But this is not going to be a quick and easy solution. This is going to be one where we require patience and persistence, and this president will be persistent. 

BRIT HUME, WASHINGTON MANAGING EDITOR OF FOX NEWS: Mr. Card, can you assure us that the military efforts in the air in particular are in no sense being hindered, delayed, held back at all by diplomatic considerations related to, say, keeping Pakistan happy, related to our coalition partners? 

CARD: Right now our military operations are proceeding as we planned them. We are very sensitive to the movement of food for refugees, for example, and we're coordinating our military operations with those who are moving food into Afghanistan. But we're not holding back at all. 

We're working in concert with the Northern Alliance and the folks on the ground. But this has been a very concerted effort by our military, and they've done an outstanding job. 

HUME: A number of military experts have said that our military are indeed doing a good job, but that the level of these strikes and the power of these strikes is nothing like what it could be, particularly in the fronts around Mazar-i-Sharif, and especially around Kabul, north of Kabul, around Bagram. 

Can you assure us here today that the president believes that we are hitting as hard as we could hit in those areas?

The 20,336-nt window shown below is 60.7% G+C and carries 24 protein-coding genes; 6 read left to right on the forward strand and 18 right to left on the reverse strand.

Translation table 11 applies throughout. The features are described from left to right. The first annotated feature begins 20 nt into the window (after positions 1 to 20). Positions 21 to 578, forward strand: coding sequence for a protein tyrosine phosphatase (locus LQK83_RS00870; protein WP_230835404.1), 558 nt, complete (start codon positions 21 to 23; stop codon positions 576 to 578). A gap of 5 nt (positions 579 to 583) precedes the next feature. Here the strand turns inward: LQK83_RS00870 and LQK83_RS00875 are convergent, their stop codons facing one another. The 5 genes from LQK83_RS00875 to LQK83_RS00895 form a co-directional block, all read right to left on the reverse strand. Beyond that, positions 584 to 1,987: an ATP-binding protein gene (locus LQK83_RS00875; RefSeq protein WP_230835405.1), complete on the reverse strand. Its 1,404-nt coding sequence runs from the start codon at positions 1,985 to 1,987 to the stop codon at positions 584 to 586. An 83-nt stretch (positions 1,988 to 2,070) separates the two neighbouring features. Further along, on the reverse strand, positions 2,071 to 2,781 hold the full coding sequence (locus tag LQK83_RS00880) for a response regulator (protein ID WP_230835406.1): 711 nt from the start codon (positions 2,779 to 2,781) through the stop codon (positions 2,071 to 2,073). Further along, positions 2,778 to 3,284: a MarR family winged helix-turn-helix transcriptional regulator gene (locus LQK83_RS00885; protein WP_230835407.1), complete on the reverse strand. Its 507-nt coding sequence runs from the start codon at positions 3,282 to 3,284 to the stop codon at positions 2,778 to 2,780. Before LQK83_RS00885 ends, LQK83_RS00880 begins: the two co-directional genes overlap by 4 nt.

CARD: We're hitting appropriately for the mission. 

Remember, we're working with ground forces that are not our forces. They're Northern Alliance forces, and we're working in concert with them to make sure that they achieve their objectives. 

But our objective is to rout Al Qaeda out of its hiding places and eliminate terrorism in Afghanistan and around the world, and to make sure the Taliban government is no longer there to be able to harbor terrorists. 

HUME: Well, understood, but what about the Northern Alliance's repeated insistence that the bombing in the areas where it's trying to advance hasn't been heavy enough to allow them to do that? Is the president satisfied that we're hitting as hard as we can? 

CARD: I think we're hitting appropriately, and we are working in concert with these troops that are on the ground.